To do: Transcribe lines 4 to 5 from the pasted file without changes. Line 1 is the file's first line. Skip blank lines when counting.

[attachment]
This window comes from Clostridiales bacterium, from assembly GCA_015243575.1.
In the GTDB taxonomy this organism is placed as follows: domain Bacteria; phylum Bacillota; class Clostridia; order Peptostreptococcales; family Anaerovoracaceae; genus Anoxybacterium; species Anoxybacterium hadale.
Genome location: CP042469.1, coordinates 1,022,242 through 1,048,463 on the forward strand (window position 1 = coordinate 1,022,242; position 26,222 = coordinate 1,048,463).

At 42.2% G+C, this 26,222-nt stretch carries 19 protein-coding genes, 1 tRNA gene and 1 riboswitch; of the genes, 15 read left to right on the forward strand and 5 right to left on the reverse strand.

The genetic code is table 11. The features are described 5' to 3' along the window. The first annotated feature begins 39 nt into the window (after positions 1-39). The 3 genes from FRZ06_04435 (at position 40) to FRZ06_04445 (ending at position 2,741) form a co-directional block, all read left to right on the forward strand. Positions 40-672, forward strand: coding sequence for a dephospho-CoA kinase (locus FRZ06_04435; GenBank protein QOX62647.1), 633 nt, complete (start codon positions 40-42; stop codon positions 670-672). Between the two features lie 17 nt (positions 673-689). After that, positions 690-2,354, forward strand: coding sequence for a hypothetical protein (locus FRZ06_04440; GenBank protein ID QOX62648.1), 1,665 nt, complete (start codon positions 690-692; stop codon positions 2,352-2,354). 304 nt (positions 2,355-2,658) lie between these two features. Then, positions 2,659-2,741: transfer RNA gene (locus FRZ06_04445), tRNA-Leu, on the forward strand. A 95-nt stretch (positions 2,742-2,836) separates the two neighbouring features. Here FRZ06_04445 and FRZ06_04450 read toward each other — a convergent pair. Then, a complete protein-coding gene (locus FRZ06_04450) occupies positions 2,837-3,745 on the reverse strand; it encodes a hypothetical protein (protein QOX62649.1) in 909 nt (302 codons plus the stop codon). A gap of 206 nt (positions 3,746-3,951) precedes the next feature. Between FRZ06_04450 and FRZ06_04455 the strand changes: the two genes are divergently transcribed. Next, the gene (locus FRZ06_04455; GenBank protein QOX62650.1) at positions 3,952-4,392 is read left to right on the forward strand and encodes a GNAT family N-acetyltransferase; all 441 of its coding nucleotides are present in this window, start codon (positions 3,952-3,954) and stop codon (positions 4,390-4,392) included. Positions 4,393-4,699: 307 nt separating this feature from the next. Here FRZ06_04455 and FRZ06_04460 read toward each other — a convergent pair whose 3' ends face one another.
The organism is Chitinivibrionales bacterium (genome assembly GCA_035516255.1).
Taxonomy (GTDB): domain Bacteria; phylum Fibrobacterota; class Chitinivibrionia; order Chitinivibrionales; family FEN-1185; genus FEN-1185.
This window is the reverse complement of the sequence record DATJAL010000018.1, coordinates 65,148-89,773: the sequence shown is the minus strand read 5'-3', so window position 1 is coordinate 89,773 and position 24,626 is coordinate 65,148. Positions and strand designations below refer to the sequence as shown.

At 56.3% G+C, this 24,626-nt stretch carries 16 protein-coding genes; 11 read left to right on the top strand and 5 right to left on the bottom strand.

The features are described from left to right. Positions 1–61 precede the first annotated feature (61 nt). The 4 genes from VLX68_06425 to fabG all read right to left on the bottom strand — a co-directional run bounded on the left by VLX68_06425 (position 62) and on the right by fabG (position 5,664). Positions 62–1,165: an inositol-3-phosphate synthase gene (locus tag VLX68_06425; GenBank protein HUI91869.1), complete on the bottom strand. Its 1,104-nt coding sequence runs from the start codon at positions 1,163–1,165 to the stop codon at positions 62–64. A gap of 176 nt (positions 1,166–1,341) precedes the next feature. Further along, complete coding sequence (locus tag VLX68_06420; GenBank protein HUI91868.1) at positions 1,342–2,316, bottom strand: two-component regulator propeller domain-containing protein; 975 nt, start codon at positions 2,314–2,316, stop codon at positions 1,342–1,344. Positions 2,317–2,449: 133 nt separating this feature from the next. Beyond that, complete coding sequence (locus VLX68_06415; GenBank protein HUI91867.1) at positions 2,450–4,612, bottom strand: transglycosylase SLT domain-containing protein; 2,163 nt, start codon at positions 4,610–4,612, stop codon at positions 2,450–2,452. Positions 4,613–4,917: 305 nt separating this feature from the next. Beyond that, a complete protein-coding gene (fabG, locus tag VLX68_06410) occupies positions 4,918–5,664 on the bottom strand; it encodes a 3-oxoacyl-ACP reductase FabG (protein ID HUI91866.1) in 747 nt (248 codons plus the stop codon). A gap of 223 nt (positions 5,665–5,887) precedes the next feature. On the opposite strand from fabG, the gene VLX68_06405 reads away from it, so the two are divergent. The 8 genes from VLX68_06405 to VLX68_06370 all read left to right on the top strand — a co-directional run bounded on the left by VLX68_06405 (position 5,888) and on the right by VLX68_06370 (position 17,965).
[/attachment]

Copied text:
At 42.2% G+C, this 26,222-nt stretch carries 19 protein-coding genes, 1 tRNA gene and 1 riboswitch; of the genes, 15 read left to right on the forward strand and 5 right to left on the reverse strand.

The genetic code is table 11. The features are described 5' to 3' along the window. The first annotated feature begins 39 nt into the window (after positions 1-39). The 3 genes from FRZ06_04435 (at position 40) to FRZ06_04445 (ending at position 2,741) form a co-directional block, all read left to right on the forward strand. Positions 40-672, forward strand: coding sequence for a dephospho-CoA kinase (locus FRZ06_04435; GenBank protein QOX62647.1), 633 nt, complete (start codon positions 40-42; stop codon positions 670-672). Between the two features lie 17 nt (positions 673-689). After that, positions 690-2,354, forward strand: coding sequence for a hypothetical protein (locus FRZ06_04440; GenBank protein ID QOX62648.1), 1,665 nt, complete (start codon positions 690-692; stop codon positions 2,352-2,354). 304 nt (positions 2,355-2,658) lie between these two features. Then, positions 2,659-2,741: transfer RNA gene (locus FRZ06_04445), tRNA-Leu, on the forward strand. A 95-nt stretch (positions 2,742-2,836) separates the two neighbouring features. Here FRZ06_04445 and FRZ06_04450 read toward each other — a convergent pair. Then, a complete protein-coding gene (locus FRZ06_04450) occupies positions 2,837-3,745 on the reverse strand; it encodes a hypothetical protein (protein QOX62649.1) in 909 nt (302 codons plus the stop codon). A gap of 206 nt (positions 3,746-3,951) precedes the next feature. Between FRZ06_04450 and FRZ06_04455 the strand changes: the two genes are divergently transcribed. Next, the gene (locus FRZ06_04455; GenBank protein QOX62650.1) at positions 3,952-4,392 is read left to right on the forward strand and encodes a GNAT family N-acetyltransferase; all 441 of its coding nucleotides are present in this window, start codon (positions 3,952-3,954) and stop codon (positions 4,390-4,392) included. Positions 4,393-4,699: 307 nt separating this feature from the next. Here FRZ06_04455 and FRZ06_04460 read toward each other — a convergent pair whose 3' ends face one another.